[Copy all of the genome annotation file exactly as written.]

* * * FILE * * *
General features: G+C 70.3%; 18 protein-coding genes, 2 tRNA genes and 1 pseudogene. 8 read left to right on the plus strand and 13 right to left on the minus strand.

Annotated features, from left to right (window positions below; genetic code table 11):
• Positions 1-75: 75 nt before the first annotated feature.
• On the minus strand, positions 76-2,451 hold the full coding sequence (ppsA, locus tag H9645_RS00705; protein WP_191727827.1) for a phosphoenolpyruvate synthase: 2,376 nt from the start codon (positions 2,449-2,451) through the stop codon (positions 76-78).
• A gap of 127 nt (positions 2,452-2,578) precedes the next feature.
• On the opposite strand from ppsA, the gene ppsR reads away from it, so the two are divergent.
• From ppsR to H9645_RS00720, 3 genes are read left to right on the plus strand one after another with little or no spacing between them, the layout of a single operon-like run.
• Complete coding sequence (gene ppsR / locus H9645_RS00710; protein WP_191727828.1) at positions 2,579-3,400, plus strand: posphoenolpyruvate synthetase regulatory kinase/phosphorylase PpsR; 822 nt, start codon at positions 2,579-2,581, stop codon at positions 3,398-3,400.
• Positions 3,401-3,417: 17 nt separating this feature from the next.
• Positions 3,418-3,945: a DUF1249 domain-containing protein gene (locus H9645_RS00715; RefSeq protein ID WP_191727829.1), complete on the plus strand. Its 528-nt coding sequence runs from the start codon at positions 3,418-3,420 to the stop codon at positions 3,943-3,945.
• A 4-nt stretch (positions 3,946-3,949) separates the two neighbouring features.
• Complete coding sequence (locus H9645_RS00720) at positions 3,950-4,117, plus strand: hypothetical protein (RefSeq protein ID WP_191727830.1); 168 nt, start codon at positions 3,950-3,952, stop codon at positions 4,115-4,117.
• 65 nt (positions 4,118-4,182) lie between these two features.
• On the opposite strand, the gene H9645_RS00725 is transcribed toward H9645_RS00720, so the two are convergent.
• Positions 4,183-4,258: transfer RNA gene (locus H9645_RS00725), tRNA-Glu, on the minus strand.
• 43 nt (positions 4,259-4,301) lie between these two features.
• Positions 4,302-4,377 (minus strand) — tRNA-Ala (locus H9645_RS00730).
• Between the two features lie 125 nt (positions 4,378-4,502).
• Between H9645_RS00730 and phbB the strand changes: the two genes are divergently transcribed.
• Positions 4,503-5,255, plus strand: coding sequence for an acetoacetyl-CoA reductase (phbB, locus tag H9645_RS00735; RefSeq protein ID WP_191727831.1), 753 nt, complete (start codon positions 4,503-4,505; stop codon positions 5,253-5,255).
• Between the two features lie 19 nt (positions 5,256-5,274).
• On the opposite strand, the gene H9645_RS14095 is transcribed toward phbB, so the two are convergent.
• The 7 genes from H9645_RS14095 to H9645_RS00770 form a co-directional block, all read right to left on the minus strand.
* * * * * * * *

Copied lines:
General features: G+C 70.3%; 18 protein-coding genes, 2 tRNA genes and 1 pseudogene. 8 read left to right on the plus strand and 13 right to left on the minus strand.

Annotated features, from left to right (window positions below; genetic code table 11):
• Positions 1-75: 75 nt before the first annotated feature.
• On the minus strand, positions 76-2,451 hold the full coding sequence (ppsA, locus tag H9645_RS00705; protein WP_191727827.1) for a phosphoenolpyruvate synthase: 2,376 nt from the start codon (positions 2,449-2,451) through the stop codon (positions 76-78).
• A gap of 127 nt (positions 2,452-2,578) precedes the next feature.
• On the opposite strand from ppsA, the gene ppsR reads away from it, so the two are divergent.
• From ppsR to H9645_RS00720, 3 genes are read left to right on the plus strand one after another with little or no spacing between them, the layout of a single operon-like run.
• Complete coding sequence (gene ppsR / locus H9645_RS00710; protein WP_191727828.1) at positions 2,579-3,400, plus strand: posphoenolpyruvate synthetase regulatory kinase/phosphorylase PpsR; 822 nt, start codon at positions 2,579-2,581, stop codon at positions 3,398-3,400.
• Positions 3,401-3,417: 17 nt separating this feature from the next.
• Positions 3,418-3,945: a DUF1249 domain-containing protein gene (locus H9645_RS00715; RefSeq protein ID WP_191727829.1), complete on the plus strand. Its 528-nt coding sequence runs from the start codon at positions 3,418-3,420 to the stop codon at positions 3,943-3,945.
• A 4-nt stretch (positions 3,946-3,949) separates the two neighbouring features.
• Complete coding sequence (locus H9645_RS00720) at positions 3,950-4,117, plus strand: hypothetical protein (RefSeq protein ID WP_191727830.1); 168 nt, start codon at positions 3,950-3,952, stop codon at positions 4,115-4,117.
• 65 nt (positions 4,118-4,182) lie between these two features.
• On the opposite strand, the gene H9645_RS00725 is transcribed toward H9645_RS00720, so the two are convergent.
• Positions 4,183-4,258: transfer RNA gene (locus H9645_RS00725), tRNA-Glu, on the minus strand.
• 43 nt (positions 4,259-4,301) lie between these two features.
• Positions 4,302-4,377 (minus strand) — tRNA-Ala (locus H9645_RS00730).
• Between the two features lie 125 nt (positions 4,378-4,502).
• Between H9645_RS00730 and phbB the strand changes: the two genes are divergently transcribed.
• Positions 4,503-5,255, plus strand: coding sequence for an acetoacetyl-CoA reductase (phbB, locus tag H9645_RS00735; RefSeq protein ID WP_191727831.1), 753 nt, complete (start codon positions 4,503-4,505; stop codon positions 5,253-5,255).
• Between the two features lie 19 nt (positions 5,256-5,274).
• On the opposite strand, the gene H9645_RS14095 is transcribed toward phbB, so the two are convergent.
• The 7 genes from H9645_RS14095 to H9645_RS00770 form a co-directional block, all read right to left on the minus strand.